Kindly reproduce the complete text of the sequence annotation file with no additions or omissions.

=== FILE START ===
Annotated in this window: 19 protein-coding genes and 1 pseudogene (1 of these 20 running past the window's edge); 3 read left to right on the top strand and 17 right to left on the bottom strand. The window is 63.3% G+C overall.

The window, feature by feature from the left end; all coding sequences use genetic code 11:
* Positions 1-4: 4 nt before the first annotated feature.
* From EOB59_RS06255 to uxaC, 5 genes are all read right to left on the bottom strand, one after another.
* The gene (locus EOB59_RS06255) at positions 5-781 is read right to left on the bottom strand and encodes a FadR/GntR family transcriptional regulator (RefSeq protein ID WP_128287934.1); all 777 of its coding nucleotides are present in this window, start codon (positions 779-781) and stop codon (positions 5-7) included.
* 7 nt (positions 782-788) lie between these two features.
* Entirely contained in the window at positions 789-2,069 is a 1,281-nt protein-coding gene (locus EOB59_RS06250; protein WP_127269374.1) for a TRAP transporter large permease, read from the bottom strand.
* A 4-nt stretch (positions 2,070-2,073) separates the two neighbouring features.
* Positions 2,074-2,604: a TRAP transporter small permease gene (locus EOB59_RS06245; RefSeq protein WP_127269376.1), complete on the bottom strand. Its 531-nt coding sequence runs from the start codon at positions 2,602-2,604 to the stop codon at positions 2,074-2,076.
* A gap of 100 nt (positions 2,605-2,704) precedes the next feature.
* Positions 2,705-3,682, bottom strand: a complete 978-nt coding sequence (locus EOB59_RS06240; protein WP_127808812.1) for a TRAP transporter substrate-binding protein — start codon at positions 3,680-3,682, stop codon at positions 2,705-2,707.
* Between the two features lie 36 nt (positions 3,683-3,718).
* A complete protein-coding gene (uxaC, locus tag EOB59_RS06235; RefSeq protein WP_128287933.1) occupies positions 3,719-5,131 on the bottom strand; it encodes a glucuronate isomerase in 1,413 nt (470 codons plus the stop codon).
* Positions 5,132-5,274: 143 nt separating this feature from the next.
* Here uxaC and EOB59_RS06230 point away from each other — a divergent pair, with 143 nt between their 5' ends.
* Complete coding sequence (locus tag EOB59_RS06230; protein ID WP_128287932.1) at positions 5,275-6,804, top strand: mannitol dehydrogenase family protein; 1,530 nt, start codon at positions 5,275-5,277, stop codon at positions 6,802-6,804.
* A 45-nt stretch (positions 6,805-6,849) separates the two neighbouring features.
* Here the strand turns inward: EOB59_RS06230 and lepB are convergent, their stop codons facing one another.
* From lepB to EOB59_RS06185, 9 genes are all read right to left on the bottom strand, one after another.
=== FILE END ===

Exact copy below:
Annotated in this window: 19 protein-coding genes and 1 pseudogene (1 of these 20 running past the window's edge); 3 read left to right on the top strand and 17 right to left on the bottom strand. The window is 63.3% G+C overall.

The window, feature by feature from the left end; all coding sequences use genetic code 11:
* Positions 1-4: 4 nt before the first annotated feature.
* From EOB59_RS06255 to uxaC, 5 genes are all read right to left on the bottom strand, one after another.
* The gene (locus EOB59_RS06255) at positions 5-781 is read right to left on the bottom strand and encodes a FadR/GntR family transcriptional regulator (RefSeq protein ID WP_128287934.1); all 777 of its coding nucleotides are present in this window, start codon (positions 779-781) and stop codon (positions 5-7) included.
* 7 nt (positions 782-788) lie between these two features.
* Entirely contained in the window at positions 789-2,069 is a 1,281-nt protein-coding gene (locus EOB59_RS06250; protein WP_127269374.1) for a TRAP transporter large permease, read from the bottom strand.
* A 4-nt stretch (positions 2,070-2,073) separates the two neighbouring features.
* Positions 2,074-2,604: a TRAP transporter small permease gene (locus EOB59_RS06245; RefSeq protein WP_127269376.1), complete on the bottom strand. Its 531-nt coding sequence runs from the start codon at positions 2,602-2,604 to the stop codon at positions 2,074-2,076.
* A gap of 100 nt (positions 2,605-2,704) precedes the next feature.
* Positions 2,705-3,682, bottom strand: a complete 978-nt coding sequence (locus EOB59_RS06240; protein WP_127808812.1) for a TRAP transporter substrate-binding protein — start codon at positions 3,680-3,682, stop codon at positions 2,705-2,707.
* Between the two features lie 36 nt (positions 3,683-3,718).
* A complete protein-coding gene (uxaC, locus tag EOB59_RS06235; RefSeq protein WP_128287933.1) occupies positions 3,719-5,131 on the bottom strand; it encodes a glucuronate isomerase in 1,413 nt (470 codons plus the stop codon).
* Positions 5,132-5,274: 143 nt separating this feature from the next.
* Here uxaC and EOB59_RS06230 point away from each other — a divergent pair, with 143 nt between their 5' ends.
* Complete coding sequence (locus tag EOB59_RS06230; protein ID WP_128287932.1) at positions 5,275-6,804, top strand: mannitol dehydrogenase family protein; 1,530 nt, start codon at positions 5,275-5,277, stop codon at positions 6,802-6,804.
* A 45-nt stretch (positions 6,805-6,849) separates the two neighbouring features.
* Here the strand turns inward: EOB59_RS06230 and lepB are convergent, their stop codons facing one another.
* From lepB to EOB59_RS06185, 9 genes are all read right to left on the bottom strand, one after another.